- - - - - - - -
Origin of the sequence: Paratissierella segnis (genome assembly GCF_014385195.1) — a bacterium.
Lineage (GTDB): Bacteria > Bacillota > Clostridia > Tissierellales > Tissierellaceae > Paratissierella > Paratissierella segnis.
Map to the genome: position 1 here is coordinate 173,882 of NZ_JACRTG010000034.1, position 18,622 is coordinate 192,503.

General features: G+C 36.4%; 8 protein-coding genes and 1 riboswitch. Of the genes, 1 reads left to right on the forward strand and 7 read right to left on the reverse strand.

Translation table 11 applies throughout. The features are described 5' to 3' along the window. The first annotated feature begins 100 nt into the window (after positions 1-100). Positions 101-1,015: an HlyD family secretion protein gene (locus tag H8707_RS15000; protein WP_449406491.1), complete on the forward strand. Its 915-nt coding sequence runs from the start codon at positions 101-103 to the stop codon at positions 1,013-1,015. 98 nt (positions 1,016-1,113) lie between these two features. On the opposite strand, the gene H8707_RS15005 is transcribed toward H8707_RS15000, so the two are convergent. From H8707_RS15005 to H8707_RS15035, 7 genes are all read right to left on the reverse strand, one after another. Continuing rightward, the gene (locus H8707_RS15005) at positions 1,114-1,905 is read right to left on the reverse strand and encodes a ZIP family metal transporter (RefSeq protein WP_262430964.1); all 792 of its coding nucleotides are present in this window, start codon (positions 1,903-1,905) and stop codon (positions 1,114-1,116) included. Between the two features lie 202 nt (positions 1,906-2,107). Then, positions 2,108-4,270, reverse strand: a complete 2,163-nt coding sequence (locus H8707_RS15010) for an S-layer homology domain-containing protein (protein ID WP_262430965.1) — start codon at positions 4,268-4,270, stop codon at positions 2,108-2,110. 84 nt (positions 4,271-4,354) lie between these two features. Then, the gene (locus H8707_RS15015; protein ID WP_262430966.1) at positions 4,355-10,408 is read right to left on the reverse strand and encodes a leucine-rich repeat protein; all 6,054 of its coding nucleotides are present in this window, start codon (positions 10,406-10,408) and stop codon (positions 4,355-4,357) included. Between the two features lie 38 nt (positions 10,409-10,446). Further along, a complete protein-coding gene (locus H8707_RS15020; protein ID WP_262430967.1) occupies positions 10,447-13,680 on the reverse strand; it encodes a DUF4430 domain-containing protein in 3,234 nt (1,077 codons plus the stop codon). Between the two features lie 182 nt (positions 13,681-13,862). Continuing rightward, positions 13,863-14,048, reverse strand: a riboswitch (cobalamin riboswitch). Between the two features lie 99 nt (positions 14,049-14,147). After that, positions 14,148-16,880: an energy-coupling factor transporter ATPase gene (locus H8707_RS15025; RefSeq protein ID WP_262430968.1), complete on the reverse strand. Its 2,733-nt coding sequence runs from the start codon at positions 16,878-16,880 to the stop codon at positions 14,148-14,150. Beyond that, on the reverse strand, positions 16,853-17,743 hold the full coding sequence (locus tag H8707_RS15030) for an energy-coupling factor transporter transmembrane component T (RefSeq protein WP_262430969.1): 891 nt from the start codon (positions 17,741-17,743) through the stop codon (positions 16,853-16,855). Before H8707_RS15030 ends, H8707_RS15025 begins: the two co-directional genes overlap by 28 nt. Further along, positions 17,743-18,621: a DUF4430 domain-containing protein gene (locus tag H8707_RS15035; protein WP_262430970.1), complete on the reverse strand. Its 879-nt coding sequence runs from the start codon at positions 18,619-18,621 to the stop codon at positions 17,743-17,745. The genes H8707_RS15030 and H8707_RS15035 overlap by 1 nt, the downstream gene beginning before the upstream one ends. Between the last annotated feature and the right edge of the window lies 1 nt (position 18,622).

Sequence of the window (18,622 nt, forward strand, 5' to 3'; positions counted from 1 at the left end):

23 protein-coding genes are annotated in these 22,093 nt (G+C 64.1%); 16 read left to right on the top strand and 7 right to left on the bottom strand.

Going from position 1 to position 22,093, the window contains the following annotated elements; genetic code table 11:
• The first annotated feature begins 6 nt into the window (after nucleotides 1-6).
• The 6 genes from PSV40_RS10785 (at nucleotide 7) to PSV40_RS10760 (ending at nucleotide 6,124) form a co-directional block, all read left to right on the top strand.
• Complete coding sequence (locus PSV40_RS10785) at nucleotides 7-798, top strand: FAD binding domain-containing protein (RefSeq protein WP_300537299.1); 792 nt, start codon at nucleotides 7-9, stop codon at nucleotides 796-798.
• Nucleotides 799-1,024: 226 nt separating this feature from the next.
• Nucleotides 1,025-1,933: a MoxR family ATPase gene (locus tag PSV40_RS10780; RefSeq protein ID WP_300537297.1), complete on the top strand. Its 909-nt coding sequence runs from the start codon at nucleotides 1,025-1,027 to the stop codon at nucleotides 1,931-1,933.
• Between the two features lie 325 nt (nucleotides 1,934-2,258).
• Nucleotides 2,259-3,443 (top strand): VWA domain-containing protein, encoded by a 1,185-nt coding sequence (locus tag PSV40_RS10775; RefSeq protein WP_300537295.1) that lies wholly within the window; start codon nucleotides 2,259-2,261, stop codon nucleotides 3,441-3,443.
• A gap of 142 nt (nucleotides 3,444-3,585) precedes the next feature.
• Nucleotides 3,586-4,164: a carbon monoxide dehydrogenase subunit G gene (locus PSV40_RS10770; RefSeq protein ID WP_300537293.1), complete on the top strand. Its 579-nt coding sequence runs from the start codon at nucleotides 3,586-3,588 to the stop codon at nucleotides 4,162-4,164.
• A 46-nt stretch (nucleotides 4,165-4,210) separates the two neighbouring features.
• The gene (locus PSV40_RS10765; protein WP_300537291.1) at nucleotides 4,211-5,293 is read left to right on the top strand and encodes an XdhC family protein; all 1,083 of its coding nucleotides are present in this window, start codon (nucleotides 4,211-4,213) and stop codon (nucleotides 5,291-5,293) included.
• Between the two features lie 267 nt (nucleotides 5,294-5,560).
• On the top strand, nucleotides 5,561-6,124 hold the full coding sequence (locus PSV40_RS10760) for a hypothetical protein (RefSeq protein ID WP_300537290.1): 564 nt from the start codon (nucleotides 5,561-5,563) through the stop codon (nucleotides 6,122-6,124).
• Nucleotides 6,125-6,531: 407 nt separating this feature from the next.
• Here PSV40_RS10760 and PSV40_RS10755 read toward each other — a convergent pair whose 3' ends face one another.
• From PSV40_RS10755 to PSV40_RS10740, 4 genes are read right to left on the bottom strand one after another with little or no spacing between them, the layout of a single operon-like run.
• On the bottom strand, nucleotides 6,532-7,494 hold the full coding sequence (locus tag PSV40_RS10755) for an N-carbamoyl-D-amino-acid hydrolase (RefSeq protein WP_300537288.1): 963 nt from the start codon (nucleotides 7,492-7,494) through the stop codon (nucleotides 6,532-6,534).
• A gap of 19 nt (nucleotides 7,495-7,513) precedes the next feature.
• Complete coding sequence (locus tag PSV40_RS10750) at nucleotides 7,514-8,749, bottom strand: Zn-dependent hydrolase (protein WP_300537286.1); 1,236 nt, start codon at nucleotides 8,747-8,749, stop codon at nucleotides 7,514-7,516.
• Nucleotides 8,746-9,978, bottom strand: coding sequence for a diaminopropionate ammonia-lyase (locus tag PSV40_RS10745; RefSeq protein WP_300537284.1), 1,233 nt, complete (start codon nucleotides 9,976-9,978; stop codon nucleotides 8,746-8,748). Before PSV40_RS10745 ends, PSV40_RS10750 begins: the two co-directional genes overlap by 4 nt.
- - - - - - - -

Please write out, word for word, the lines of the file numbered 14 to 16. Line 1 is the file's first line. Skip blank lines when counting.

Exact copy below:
• Between the two features lie 325 nt (nucleotides 1,934-2,258).
• Nucleotides 2,259-3,443 (top strand): VWA domain-containing protein, encoded by a 1,185-nt coding sequence (locus tag PSV40_RS10775; RefSeq protein WP_300537295.1) that lies wholly within the window; start codon nucleotides 2,259-2,261, stop codon nucleotides 3,441-3,443.
• A gap of 142 nt (nucleotides 3,444-3,585) precedes the next feature.